Lead researcher Cary Funk told Life Matters Media the growing minority of adults who believe doctors should always do everything do keep a patient alive reflect multiple demographics. “You are seeing a change amongst a number of different groups. It is a little more pronounced among younger adults than among older adults, and you are seeing some change even among those 65 and older, but you are seeing a more pronounced change among younger adults. And you see a more pronounced change with those with lesser education, those with a high school degree or less,” she said. “It seems to be a broad-based change among adults, but I do see some groups changing a little more than others.”
A majority of adults also said there are at least some situations in which they, personally, would wish to be allowed to die– 57 percent said they would tell their doctors to stop treatments if they had a disease with no hope of improvement and were suffering a great deal of pain. Similarly, more than half of Americans said they would ask their physicians to stop treatments if they had an incurable disease and were completely dependent on someone else for their care. But 35 percent said they would want their doctors to do everything possible to keep them alive, even in “dire” circumstances– slightly more than those who said others should be kept alive in all circumstances.
When questions were framed with a moral imperative, some 60 percent said that a person suffering a great deal of pain and with no hope of improvement has a moral right to commit suicide, up from 55 percent in 1990. However, Americans remain sharply divided over the question of physician-assisted suicide, also known as “Death with Dignity.” Forty-seven percent approve and 49 percent disapprove of laws allowing a physician to prescribe lethal doses of drugs to terminally ill patients who would use them to commit suicide (in 2005 46 percent approved and 45 percent disapproved).
Religion and the End Of Life
Preferences about end of life treatments are still strongly related to religious affiliation as well as race and ethnicity. While most white mainline Protestants (72 percent), white Catholics (65) and white evangelical Protestants (62) said they would stop their medical treatments if they had an incurable disease and were suffering a great deal of pain, most black Protestants (61) and 57 percent of Hispanic Catholics said they would tell their doctors to do everything possible to save their lives in the same circumstances. Overall, blacks and Hispanics are less likely than whites to say they would stop aggressive medical treatments in any circumstance.
Craig M. Klugman, a bioethicist and medical anthropologist who currently serves as chair of the department of health sciences at DePaul University, said the Tuskegee syphilis experiments on African-Americans between 1932 to 1972 and the history of minorities receiving less care than whites are two realities behind these statistics. “There is a lot of mistrust, lots of myths among minorities,” Klugman said. “Sometimes they may feel like they are marked for death by physicians or feel that physicians do not work as hard for them.”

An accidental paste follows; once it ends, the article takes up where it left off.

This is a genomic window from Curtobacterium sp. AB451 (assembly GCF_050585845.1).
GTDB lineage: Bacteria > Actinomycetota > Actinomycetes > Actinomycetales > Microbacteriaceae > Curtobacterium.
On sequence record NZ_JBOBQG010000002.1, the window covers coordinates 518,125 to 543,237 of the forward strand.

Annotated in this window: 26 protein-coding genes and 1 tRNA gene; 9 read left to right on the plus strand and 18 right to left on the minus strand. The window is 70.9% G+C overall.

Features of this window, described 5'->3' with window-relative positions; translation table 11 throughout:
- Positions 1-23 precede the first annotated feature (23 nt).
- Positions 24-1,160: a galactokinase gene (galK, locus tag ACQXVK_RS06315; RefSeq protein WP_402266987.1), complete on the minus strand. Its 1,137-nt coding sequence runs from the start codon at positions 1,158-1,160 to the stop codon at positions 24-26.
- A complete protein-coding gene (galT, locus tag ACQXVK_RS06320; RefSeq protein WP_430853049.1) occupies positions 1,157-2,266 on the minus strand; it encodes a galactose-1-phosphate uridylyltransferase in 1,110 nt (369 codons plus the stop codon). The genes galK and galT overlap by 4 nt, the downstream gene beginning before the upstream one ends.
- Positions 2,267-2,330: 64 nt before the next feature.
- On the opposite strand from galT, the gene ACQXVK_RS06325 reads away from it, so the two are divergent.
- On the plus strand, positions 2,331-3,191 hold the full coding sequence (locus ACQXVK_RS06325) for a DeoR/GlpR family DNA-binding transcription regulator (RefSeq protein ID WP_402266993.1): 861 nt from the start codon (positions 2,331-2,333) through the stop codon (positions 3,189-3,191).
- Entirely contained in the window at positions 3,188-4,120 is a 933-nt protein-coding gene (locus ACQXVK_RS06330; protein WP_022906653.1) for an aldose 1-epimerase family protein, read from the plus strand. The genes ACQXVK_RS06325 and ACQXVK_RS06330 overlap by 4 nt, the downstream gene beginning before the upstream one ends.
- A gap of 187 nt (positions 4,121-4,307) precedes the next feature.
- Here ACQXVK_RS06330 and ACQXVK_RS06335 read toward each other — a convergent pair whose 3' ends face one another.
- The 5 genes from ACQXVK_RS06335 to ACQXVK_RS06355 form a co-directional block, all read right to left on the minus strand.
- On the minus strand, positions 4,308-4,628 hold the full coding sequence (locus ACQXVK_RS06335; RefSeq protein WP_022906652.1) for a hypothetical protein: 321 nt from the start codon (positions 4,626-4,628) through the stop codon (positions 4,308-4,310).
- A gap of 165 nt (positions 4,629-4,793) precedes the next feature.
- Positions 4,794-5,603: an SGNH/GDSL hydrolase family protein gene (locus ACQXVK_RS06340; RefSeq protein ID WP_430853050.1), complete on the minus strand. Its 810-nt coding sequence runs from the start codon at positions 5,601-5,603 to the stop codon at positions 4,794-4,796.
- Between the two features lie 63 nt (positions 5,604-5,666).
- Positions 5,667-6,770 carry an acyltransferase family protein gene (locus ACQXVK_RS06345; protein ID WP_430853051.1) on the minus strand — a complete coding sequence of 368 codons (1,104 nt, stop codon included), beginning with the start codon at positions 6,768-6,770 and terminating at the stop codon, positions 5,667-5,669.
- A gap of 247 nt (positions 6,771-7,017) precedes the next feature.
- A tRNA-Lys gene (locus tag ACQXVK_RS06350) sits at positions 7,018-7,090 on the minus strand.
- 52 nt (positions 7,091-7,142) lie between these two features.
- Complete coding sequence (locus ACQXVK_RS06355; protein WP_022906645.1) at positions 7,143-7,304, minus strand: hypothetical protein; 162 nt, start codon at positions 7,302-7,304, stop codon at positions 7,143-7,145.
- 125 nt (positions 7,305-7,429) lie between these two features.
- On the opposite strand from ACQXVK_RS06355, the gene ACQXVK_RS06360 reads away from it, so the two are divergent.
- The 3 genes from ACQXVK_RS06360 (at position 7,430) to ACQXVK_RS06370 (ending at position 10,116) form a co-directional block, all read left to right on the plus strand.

Nearly half of white evangelical Protestants and black Protestants said they reject the idea that a person has a moral right to suicide, but the religiously unaffiliated were much more likely to say there is a moral right to suicide. Eighty-five percent of unaffiliated Americans said that if an individual is in a great deal of pain with no hope of improvement, there is a moral right to suicide. Members of all Christian traditions, however, were least supportive of a right to suicide if an individual was simply a burden to his or her family.
Organ donation specialist Eric Price, who also served as a trauma and pediatric intensive care chaplain at the University of Chicago Medical Center, said the findings show more work to educate religious Americans is needed. ”The myth about what science and medicine can do still seems to be winning the day,” Price said. “We don’t always need to treat just because we can. There is a moral and ethical imperative on the part of the health care provider to sometimes just say no, or the very least demand advance directives as part of admission to a hospital when a patient is decisional.”
Klugman said the research shows more Americans now have an opinion about their end of life preferences than ever before. “More of us have seen people die difficult deaths, prolonged deaths, because medical technology now allows people to be sustained longer,” he said. “And people want choice, either way. They want more control over how they die.”
Only about one-third of adults said their end of life wishes are written down somewhere- whether informally or in a formal document, such as a living will or advance health care directive. That percentage is a significant increase; in 1990, only 16 percent had end of life care preferences documented in some way. Sixty percent of adults said they have talked with someone about their wishes for end of life medical treatments.
Funk said there is still a sizable minority- 27 percent- of adults who have given no thought to their end of life plans. The number remains sizeable among adults 75 and older; a quarter of those elderly reported having not considered their end of life plans. “It correlates quite strongly with whether you’ve written down your wishes or talked about your wishes,” Funk said. “About 22 percent of adults 75 and older have neither written down or talked about their wishes.”
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Illinois Hospice Unveils Collaborative Care Initiatives | ‘Dallas Buyers Club’ Intimately Explores End Of Life | Caregiving in America: How Do We Support Those Who Care?
- Advance Care Planning
- Hospice and Palliative Care
- Life Choices
- Politics and Law
- Society and Culture
- Treatments and Illness
- Health Care
- Illinois Prepares For Medical Marijuana
- Jesus Wept. Why?
- Diane Meier: Palliative Care Improves Quality Of Life, Reduces Medical Spending
- HIV-Infected Organ Ban Lifted With HOPE Act
- The Accidental Caregiver: An Interview With Gregor Collins
- November 2013
- October 2013
- September 2013
- June 2013
- May 2013
- April 2013
- March 2013
- February 2013
- January 2013
- December 2012
- November 2012
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Daniel Gaitan serves as a content producer...More